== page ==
Where Do We Go From Here?
Solutions for restoring solvency to the SSDI trust range from redirecting a portion of tax funds going to other SS programs like OASI (Old-Age Survivors Insurance), and thus avoiding permanent solutions, to deeper reforms to the structures of both SSDI and OASI in approval qualifications, benefits payout structures, and funds sourcing.

The first proposed solution would include allocating a larger share of payroll tax revenue to SSDI, and thus a smaller portion to OASI, as the former currently gets 1.8 points of the 12.4 percent payroll tax, and the latter gets 10.6 points. In a perfect world, this would theoretically extend the solvency of both programs to around 2033. However, this tactic would not do anything to address the fundamental causes of the fiscal shortfalls in the first place. Given that, Congress has enacted legislation to prevent such a funds reallocation without some kind of structural reforms. While this measure may help catalyze some small change, its guidelines are still loose enough for Congress to avoid needed, substantial reforms. Worse still, OASI actually faces the largest actuarial imbalance in the long-run, so such a funds reallocation could only set the stage for an even worse fiscal battle down the road.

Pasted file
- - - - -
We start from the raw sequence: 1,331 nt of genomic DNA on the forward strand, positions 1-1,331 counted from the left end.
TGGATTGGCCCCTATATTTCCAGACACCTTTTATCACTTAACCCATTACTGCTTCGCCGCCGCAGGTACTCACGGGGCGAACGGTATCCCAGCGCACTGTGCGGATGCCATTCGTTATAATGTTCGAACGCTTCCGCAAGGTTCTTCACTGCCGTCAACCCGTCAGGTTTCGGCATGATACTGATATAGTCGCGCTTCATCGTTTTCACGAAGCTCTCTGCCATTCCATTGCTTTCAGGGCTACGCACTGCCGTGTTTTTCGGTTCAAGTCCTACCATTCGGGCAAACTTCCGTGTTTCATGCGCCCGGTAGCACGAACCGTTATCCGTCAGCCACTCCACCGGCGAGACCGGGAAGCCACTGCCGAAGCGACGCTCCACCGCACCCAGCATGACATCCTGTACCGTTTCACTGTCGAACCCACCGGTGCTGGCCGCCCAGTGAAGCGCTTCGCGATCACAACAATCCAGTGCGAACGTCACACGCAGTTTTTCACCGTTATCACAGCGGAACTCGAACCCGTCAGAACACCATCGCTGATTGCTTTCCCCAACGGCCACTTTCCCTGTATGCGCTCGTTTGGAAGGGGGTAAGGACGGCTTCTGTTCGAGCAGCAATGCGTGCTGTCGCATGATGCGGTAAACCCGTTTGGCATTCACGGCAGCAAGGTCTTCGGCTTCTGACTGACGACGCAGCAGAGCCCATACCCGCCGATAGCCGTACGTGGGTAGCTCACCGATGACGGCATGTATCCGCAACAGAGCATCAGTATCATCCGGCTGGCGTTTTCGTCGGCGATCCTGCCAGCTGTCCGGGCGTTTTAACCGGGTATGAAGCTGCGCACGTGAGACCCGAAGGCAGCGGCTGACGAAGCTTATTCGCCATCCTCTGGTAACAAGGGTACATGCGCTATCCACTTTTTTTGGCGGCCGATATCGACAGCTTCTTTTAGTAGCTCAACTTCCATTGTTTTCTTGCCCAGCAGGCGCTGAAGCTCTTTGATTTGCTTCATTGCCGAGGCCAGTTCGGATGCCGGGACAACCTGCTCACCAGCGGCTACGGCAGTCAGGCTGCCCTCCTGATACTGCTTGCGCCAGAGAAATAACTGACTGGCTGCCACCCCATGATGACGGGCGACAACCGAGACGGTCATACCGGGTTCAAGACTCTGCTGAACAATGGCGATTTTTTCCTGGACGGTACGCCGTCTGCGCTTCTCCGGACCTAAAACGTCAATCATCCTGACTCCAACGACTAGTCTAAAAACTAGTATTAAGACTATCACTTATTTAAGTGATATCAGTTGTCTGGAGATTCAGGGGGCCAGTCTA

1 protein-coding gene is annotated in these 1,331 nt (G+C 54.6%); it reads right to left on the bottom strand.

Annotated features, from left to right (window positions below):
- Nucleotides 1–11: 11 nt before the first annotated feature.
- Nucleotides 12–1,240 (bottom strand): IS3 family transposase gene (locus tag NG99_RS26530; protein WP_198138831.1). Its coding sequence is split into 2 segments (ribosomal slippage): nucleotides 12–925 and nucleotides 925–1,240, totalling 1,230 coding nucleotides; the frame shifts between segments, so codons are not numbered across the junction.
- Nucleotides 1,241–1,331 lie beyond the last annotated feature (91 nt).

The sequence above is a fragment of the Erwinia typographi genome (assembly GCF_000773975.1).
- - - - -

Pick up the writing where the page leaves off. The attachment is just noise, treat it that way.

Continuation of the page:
Another idea would be to allocate funds from general tax revenues rather than just payroll taxes. While this plan may ultimately access a funds source large enough to bridge the actuarial gap in SSDI, it too obfuscates the fundamental issue of long-term increases in mandatory spending. The issue is not insufficient tax revenue, but rather, out-of-control and unchecked spending. It is important to note here that SSDI does no means testing whatsoever, further aggravating potential issues with spending wastage.